Riaz Nassurally, an E-Tourism Consultant and Social Media Marketing Director of Mauritius, posted an article recently that should open the eyes of Seychelles and other tourism destinations which have not yet embarked upon the seaplane crusade.
“Experience the overwhelming play of colours in the lagoons, with a little luck, discover turtles, rays, barracudas or outside of the reef dolphins and whales. All the beauty of Mauritius opened you up through the lagoons. See a play of colours that you will not forget.”
Mauritius, Maldives, Sri Lanka, Mombassa and Zanzibar are all capitalising on the ocean surrounding them to increase their yield from tourism. Maldives has the biggest fleet of sea planes in the world, but Seychelles has none at all.
A few years ago, a company called ‘Sea Wings’ approached Seychelles to set up shop there and offer excursions and guest transfers to and from hotels and the airport. Seychelles at the time did not have any regulations in place to accommodate this innovative attraction to the island’s tourism industry, and accordingly turned down the exciting offer.
Island States must use their resources to increase their yield from tourism. Today we speak widely of the Blue Economy; sea planes form part of activities arising from the Blue Economy. I was fortunate enough to fly in a sea plane in the Maldives. It was an unforgettable experience, and one which I will not likely forget in a hurry. Likewise, tourists too would undoubtedly cherish a similar experience in other island nations, including Seychelles.
Reunion Tourism Federation meets the Seychelles Tourism Board through the Vanilla Islands
The Vanilla Islands organised a meeting recently between the Reunion Tourism Federation and the Seychelles Tourism Board to discuss a joint project in areas of cooperation between the two sister islands.
Points discussed centred on knowing and understanding the islands, the strategies pertaining to the method of welcoming tourists at key arrival points on each island, the sharing and analysing of information, and the formulating of steps to improve the use of foreign languages.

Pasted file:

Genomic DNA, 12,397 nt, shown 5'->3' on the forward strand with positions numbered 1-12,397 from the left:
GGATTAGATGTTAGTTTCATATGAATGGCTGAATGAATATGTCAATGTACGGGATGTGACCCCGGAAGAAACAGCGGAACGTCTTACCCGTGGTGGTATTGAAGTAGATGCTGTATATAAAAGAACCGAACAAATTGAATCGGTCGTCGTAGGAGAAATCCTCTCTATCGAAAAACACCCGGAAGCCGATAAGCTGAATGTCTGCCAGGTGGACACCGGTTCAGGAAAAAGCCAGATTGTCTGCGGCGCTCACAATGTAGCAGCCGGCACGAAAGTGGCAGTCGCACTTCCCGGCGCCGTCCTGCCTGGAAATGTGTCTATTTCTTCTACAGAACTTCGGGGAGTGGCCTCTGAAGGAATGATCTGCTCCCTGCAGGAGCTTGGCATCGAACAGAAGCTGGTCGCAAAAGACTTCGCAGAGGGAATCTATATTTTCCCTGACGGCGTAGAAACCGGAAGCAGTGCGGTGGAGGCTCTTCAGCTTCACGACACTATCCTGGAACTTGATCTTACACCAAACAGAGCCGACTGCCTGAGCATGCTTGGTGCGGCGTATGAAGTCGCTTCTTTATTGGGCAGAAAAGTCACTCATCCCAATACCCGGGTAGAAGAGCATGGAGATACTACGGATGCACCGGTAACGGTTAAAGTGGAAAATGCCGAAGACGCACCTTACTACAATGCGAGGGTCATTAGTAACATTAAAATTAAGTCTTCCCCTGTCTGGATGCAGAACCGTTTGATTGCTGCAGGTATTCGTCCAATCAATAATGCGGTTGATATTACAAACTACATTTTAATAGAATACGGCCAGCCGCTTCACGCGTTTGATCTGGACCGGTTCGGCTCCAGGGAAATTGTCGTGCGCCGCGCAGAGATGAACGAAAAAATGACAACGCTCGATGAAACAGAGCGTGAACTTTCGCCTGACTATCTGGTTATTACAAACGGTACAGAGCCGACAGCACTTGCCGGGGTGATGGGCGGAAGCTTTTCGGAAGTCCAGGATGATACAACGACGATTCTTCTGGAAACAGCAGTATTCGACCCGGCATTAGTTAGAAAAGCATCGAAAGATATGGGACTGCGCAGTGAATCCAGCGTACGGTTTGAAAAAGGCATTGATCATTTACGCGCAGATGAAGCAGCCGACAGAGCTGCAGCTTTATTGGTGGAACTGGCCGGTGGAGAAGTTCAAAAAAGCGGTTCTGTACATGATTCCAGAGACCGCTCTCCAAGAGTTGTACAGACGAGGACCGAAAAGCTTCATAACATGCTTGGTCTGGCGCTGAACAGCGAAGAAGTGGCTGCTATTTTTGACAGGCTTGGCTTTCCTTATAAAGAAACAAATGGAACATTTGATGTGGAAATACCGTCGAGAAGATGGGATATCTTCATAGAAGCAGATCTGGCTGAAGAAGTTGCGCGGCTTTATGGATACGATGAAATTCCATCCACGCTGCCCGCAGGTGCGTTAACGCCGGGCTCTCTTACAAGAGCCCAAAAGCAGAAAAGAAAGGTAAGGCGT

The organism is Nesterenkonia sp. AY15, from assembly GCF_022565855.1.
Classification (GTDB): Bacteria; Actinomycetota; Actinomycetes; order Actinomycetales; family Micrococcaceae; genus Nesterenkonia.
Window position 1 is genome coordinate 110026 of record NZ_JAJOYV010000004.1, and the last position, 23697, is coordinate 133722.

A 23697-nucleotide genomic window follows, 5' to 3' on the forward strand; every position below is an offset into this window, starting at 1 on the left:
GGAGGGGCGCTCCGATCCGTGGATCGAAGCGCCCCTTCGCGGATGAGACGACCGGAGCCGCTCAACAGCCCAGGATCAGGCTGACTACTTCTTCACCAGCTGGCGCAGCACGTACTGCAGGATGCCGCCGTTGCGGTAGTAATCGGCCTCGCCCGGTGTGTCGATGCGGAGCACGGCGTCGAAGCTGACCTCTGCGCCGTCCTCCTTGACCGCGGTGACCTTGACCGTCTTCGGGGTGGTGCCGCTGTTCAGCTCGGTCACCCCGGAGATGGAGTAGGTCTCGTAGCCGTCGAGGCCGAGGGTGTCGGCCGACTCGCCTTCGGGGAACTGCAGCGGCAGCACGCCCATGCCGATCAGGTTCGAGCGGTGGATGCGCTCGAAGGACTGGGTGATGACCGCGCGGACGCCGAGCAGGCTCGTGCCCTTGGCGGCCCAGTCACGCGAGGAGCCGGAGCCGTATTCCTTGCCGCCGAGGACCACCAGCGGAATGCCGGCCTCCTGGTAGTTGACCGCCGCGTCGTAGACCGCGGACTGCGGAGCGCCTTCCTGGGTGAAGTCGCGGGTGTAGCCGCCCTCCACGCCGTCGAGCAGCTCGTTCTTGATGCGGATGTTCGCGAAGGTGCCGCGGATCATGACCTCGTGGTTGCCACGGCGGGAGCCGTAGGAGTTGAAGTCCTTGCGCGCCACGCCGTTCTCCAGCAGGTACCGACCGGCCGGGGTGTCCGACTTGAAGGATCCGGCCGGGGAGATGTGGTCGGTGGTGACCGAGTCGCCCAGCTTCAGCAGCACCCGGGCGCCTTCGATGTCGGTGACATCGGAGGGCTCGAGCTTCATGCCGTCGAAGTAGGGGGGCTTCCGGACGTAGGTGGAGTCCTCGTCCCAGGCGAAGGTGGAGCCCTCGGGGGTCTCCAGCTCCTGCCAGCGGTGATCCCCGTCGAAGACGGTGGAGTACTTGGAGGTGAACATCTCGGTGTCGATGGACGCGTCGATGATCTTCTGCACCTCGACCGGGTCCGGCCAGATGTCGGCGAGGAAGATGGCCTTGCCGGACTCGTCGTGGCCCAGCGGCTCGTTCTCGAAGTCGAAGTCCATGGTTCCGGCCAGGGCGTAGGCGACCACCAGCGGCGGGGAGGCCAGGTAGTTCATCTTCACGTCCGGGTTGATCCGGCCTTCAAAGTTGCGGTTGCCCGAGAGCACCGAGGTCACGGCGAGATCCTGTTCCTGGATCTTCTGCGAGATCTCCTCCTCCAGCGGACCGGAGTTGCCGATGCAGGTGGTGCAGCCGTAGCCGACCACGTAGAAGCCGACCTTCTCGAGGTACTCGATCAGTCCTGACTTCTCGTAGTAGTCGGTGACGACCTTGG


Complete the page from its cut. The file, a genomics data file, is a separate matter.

This bilateral meeting between Reunion and Seychelles falls under the mandate of the Vanilla Islands MOU signed between the two islands’ Tourism Authorities. It is hoped that other Member States of the Indian Ocean grouping will also move to benefit from such bilateral projects with the aim of consolidating tourism in the Indian Ocean Zone.
A win for Seychelles
The Seychelles contestant has won the sought-after Photogenic Model title at the Top Model of the World 2017 Pageant held in El Gouna, Egypt, on 14th July.
Naomy King, the 17-year-old contestant, was chosen to represent Seychelles by Joelle Fabre, Director of the Corel Models Seychelles agency. King ranked fourth at the end of the international competition, an impressive feat.
The Chief Executive of the Seychelles Tourism Board, Mrs. Sherin Francis, stated, “We are proud of Naomy’s achievement, her win is also a win for Seychelles. I would like to congratulate her and her mentor for this.”
Fabre was quoted saying, “In spite of her timidity, she was able to use her perfect height and photogenic face to her advantage.”
The Top Model of the World Pageant is organized by the World Beauty Organisation annually. This was Seychelles’ third participation in the competition. In 2009, Nathalie Domingue represented Seychelles on this international platform, winning the Best Catwalk award.
Ukraine’s Julia Gershun was crowned Top Model of the World 2017, ahead of the contestants from San Andres and Mexico.
Saint Ange Consultancy in Indonesia
Saint Ange Consultancy has been whisked away to the exotic shores of Indonesia this week. Alain St.Ange is on an organised familiarisation visit which started in Jakarta and moved to Balikapapan, Tenggarong, Samarinda, Berau, Derawan Island, Maratua, Kakaban and Sangalaki.
Alain St.Ange was given a tour of the “Taman Mini Indonesia Raya”, a site that is said to be beautiful Indonesia in a miniature park. He was able to appreciate from his visit the unique allure and culture of this wonderful country.
Mr Emil Siwi, expert of Foreign Affairs Relation of the Government of South Lampung Regency, guided Alain St.Ange on this tour.
“I am honoured to be in Indonesia and discussing tourism with different key stake holders,” Alain St.Ange said to the gathered press in Jakarta. This week he also met with Lin Yumiyanti and Fitraya Ramadhanny of Detikcom news media of Indonesia, which is the largest news organisation of Indonesia. Discussions with the Editor in Chief centred on the possibility for news featured in the Saint Ange Tourism Report to be reposted in Indonesia.
Vanilla Islands meeting in Comoros
The Vanilla Islands led a fact-finding mission to the Comoros recently with the aim of strengthening the Island’s tourism industry. The Comoros had taken over the presidency of the Indian Ocean Vanilla islands in December 2016.
The Comoros’ tourism industry supported by the island’s Arts and Craft players met the different representatives of foreign embassies who were all on the islands. These included representatives from Saudi Arabia and the UAE, China amongst others to discuss the possibility of investments.
The Indian Ocean Vanilla Islands, with Pascal Viroleau as its CEO, continue to work with the six islands (Comoros, Madagascar, Mauritius, Mayotte, Reunion and Seychelles) of the Indian Ocean to create much needed visibility for this tourism region and to push for island holiday packages.